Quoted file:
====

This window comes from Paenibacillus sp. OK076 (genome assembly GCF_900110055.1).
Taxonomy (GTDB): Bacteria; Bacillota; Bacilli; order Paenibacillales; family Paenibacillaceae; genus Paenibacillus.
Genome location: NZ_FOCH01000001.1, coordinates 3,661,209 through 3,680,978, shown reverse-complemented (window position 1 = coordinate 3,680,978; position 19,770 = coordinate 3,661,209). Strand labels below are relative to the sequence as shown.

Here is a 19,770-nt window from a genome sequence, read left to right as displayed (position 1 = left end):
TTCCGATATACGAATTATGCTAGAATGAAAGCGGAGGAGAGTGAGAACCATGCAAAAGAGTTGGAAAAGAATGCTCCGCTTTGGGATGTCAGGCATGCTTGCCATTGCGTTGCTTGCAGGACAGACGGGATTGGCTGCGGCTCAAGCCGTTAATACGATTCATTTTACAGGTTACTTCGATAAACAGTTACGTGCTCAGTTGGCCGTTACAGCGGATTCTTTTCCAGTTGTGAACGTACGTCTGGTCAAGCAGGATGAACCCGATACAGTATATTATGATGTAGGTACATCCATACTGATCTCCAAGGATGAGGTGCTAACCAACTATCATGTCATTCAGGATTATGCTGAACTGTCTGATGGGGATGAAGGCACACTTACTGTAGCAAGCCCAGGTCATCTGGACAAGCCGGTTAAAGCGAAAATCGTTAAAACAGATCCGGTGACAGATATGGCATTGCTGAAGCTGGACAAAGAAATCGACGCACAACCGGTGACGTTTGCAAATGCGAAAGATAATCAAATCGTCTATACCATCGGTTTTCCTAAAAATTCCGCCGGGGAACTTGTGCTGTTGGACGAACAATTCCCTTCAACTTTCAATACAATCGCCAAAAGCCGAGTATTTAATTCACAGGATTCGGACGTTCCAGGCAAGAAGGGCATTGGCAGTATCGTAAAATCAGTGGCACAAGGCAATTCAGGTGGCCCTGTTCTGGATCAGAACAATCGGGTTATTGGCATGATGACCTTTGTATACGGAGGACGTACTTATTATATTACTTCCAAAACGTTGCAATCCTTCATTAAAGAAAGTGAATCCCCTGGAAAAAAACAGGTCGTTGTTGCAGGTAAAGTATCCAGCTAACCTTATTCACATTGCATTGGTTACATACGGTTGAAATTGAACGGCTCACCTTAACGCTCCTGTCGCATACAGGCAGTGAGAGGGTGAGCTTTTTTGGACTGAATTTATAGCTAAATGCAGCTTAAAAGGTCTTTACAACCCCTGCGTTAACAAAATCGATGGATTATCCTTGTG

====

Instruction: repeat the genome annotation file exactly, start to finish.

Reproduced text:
This window comes from Paenibacillus sp. OK076 (genome assembly GCF_900110055.1).
Taxonomy (GTDB): Bacteria; Bacillota; Bacilli; order Paenibacillales; family Paenibacillaceae; genus Paenibacillus.
Genome location: NZ_FOCH01000001.1, coordinates 3,661,209 through 3,680,978, shown reverse-complemented (window position 1 = coordinate 3,680,978; position 19,770 = coordinate 3,661,209). Strand labels below are relative to the sequence as shown.

Here is a 19,770-nt window from a genome sequence, read left to right as displayed (position 1 = left end):
TTCCGATATACGAATTATGCTAGAATGAAAGCGGAGGAGAGTGAGAACCATGCAAAAGAGTTGGAAAAGAATGCTCCGCTTTGGGATGTCAGGCATGCTTGCCATTGCGTTGCTTGCAGGACAGACGGGATTGGCTGCGGCTCAAGCCGTTAATACGATTCATTTTACAGGTTACTTCGATAAACAGTTACGTGCTCAGTTGGCCGTTACAGCGGATTCTTTTCCAGTTGTGAACGTACGTCTGGTCAAGCAGGATGAACCCGATACAGTATATTATGATGTAGGTACATCCATACTGATCTCCAAGGATGAGGTGCTAACCAACTATCATGTCATTCAGGATTATGCTGAACTGTCTGATGGGGATGAAGGCACACTTACTGTAGCAAGCCCAGGTCATCTGGACAAGCCGGTTAAAGCGAAAATCGTTAAAACAGATCCGGTGACAGATATGGCATTGCTGAAGCTGGACAAAGAAATCGACGCACAACCGGTGACGTTTGCAAATGCGAAAGATAATCAAATCGTCTATACCATCGGTTTTCCTAAAAATTCCGCCGGGGAACTTGTGCTGTTGGACGAACAATTCCCTTCAACTTTCAATACAATCGCCAAAAGCCGAGTATTTAATTCACAGGATTCGGACGTTCCAGGCAAGAAGGGCATTGGCAGTATCGTAAAATCAGTGGCACAAGGCAATTCAGGTGGCCCTGTTCTGGATCAGAACAATCGGGTTATTGGCATGATGACCTTTGTATACGGAGGACGTACTTATTATATTACTTCCAAAACGTTGCAATCCTTCATTAAAGAAAGTGAATCCCCTGGAAAAAAACAGGTCGTTGTTGCAGGTAAAGTATCCAGCTAACCTTATTCACATTGCATTGGTTACATACGGTTGAAATTGAACGGCTCACCTTAACGCTCCTGTCGCATACAGGCAGTGAGAGGGTGAGCTTTTTTGGACTGAATTTATAGCTAAATGCAGCTTAAAAGGTCTTTACAACCCCTGCGTTAACAAAATCGATGGATTATCCTTGTG